Abnormal Sheath Buildup

Q: I have searched the Internet and asked everyone I know about the abnormal sheath buildup on my 17-year-old palomino gelding. Ever since we bought him, we noticed a large, crusty buildup all over him. We have been cleaning him once a month for three years because within four weeks, he is crusty and dirty again. We use a sheath cleaner every six months, and we use Vaseline or baby oil between times as we do not want to use that harsh stuff every time.

Everything I have read says that you do not clean them this much, and nothing I have read tells me why this horse has this abnormal buildup. Can you help me? We think he might be proud cut--could that have something to do with it? I also own a stallion, and he only needs to be cleaned once every six months or so. He also has a raised red area--what might this be? Could it have something to do with the buildup?      Sherry, via e-mail

A: Great questions. I'll try to answer them in the order you presented them.

The amount of normal smegma varies greatly from horse to horse. Not only does the amount vary, but the quality/texture of the smegma will vary as well. Some horses will have dry and scaly smegma residue on their penis shaft, while many others will have moist and sometimes offensively smelling smegma in their prepuce and on the penis itself.

My first recommendation is to seek the advice of a theriogenologist (animal reproduction specialist) whocan identify normals and abnormals for you.

I admire your desire to provide for this horse, but I also must caution you to be careful in providing "too much care." Washing a gelding 36 times in three years is most likely destroying all of the normal and protective bacteria on the penis. Even with soap "made for sheath washing," the death of the normal "microflora" will allow the resurgence of inappropriate and pathogenic bacteria (capable of causing disease). Remember, wild horses live 20 years or more and never have their sheath/penis washed or a "bean" removed.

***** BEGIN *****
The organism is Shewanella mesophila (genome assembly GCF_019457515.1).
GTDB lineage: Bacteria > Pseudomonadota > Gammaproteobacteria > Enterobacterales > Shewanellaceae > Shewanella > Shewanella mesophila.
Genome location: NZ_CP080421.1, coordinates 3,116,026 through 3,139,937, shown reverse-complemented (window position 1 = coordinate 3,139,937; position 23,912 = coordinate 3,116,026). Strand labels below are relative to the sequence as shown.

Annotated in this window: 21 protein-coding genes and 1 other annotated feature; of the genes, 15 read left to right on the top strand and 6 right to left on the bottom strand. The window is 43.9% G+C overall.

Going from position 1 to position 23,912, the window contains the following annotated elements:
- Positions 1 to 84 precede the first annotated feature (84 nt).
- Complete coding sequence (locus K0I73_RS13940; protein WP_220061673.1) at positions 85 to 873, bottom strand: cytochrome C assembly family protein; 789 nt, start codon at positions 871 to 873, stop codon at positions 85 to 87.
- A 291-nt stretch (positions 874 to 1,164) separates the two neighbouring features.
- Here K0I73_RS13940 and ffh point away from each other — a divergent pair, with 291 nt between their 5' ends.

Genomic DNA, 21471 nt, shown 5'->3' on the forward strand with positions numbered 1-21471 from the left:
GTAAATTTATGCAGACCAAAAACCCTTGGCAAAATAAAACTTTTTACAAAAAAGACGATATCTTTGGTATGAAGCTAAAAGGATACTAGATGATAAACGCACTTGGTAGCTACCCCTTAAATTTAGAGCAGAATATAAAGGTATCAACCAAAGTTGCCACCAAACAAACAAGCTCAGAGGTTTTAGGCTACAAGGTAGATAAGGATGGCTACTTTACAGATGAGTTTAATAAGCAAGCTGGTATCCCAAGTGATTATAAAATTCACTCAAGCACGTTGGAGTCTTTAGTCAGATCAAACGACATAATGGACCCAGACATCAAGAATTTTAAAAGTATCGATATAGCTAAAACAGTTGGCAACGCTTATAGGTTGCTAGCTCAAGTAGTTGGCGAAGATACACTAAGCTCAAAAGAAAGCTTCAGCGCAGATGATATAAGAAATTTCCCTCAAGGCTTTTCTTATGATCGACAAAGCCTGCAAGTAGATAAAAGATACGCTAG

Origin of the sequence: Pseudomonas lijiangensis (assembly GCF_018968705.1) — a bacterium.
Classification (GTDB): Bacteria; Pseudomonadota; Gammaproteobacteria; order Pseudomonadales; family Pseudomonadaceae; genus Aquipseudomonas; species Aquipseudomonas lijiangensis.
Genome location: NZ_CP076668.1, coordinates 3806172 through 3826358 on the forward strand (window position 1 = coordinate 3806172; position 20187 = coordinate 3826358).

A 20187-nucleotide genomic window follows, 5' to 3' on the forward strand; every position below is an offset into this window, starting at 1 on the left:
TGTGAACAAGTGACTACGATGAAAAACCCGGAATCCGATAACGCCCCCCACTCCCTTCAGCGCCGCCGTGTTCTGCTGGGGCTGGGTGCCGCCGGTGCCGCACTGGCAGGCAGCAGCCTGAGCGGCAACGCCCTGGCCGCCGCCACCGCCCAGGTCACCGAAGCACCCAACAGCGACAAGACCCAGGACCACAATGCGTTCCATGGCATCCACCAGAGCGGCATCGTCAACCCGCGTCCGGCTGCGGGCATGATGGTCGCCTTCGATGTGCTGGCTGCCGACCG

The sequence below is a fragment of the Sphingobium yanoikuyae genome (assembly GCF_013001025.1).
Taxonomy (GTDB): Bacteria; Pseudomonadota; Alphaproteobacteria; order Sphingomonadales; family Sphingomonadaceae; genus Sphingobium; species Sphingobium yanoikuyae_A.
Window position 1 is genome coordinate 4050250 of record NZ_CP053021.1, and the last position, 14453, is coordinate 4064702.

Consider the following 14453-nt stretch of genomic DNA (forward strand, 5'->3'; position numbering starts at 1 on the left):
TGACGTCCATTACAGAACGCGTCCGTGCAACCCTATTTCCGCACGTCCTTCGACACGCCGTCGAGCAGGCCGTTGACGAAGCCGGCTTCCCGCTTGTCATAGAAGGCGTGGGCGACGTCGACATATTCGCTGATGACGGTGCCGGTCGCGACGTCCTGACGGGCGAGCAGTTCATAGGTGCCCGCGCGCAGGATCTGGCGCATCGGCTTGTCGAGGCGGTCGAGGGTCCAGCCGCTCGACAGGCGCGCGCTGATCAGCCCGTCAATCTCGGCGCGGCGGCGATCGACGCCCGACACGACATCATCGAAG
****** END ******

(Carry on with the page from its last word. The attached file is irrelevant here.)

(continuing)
Your vet can determine by blood tests whether the horse has testicular tissue left in him. However, castrated horses, intact horses, and improperly castrated horses all have similar amounts of smegma.

Three common skin tumors that can appear as raised nodules on the shaft of a penis are squamous cell carcinoma, sarcoids (the most common skin tumor in horses), and "coital exanthema," which is caused by herpesvirus. My question for this horse might be whether the nodular/vesicular skin appearance might have been exacerbated by aggressive washing that might have induced a mild chemical irritation.

It would be very easy to sedate the horse, infuse local anesthesia proximal to (above) the lesion, and acquire a punch biopsy through one of the characteristic lesions you are worried about.

You can search for a veterinarian who has a special interest in reproduction at www.therio.org, and you can search for someone who is board certified in theriogenology at www.theriogenology.org.

About the Author

Benjamin Espy, DVM, Dipl. ACT

Benjamin Espy, DVM, Dipl. ACT (boarded in equine reproduction), has practiced veterinary medicine in Texas and Kentucky. He has been licensed to practice acupuncture for nine years and is on numerous AAEP committees and task forces. Espy serves on the alternative therapy committee for the Texas Veterinary Medical Association, and he's an animal treatment consultant for the Professional Rodeo Cowboys Association.

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